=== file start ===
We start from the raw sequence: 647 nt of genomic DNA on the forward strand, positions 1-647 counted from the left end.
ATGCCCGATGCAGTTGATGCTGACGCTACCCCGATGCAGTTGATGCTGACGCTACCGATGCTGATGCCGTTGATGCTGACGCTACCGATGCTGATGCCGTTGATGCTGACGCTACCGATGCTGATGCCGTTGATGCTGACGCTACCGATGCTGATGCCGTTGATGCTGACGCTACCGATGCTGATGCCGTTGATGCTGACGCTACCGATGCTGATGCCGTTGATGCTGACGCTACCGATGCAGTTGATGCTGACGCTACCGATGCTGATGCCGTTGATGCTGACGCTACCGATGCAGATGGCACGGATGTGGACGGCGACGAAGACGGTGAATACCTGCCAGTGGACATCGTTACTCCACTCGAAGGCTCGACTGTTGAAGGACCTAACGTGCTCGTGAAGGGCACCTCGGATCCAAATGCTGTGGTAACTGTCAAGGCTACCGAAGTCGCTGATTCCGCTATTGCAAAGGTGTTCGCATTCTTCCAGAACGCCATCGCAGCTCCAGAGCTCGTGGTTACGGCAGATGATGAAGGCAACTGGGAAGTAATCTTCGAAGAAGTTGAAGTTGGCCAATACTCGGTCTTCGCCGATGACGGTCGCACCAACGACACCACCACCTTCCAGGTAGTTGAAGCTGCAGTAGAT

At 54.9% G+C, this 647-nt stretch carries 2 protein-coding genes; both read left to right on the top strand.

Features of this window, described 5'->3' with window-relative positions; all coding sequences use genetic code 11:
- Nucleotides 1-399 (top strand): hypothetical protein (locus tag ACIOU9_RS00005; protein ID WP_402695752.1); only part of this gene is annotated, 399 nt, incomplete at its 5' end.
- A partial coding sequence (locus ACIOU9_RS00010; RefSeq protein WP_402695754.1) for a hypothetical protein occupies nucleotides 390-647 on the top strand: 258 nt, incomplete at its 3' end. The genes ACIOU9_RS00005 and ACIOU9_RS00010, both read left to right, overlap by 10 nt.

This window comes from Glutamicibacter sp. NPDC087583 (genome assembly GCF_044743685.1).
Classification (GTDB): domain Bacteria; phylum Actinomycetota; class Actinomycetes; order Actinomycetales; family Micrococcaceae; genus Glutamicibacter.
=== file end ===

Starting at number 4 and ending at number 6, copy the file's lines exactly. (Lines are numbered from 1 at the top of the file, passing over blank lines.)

Features of this window, described 5'->3' with window-relative positions; all coding sequences use genetic code 11:
- Nucleotides 1-399 (top strand): hypothetical protein (locus tag ACIOU9_RS00005; protein ID WP_402695752.1); only part of this gene is annotated, 399 nt, incomplete at its 5' end.
- A partial coding sequence (locus ACIOU9_RS00010; RefSeq protein WP_402695754.1) for a hypothetical protein occupies nucleotides 390-647 on the top strand: 258 nt, incomplete at its 3' end. The genes ACIOU9_RS00005 and ACIOU9_RS00010, both read left to right, overlap by 10 nt.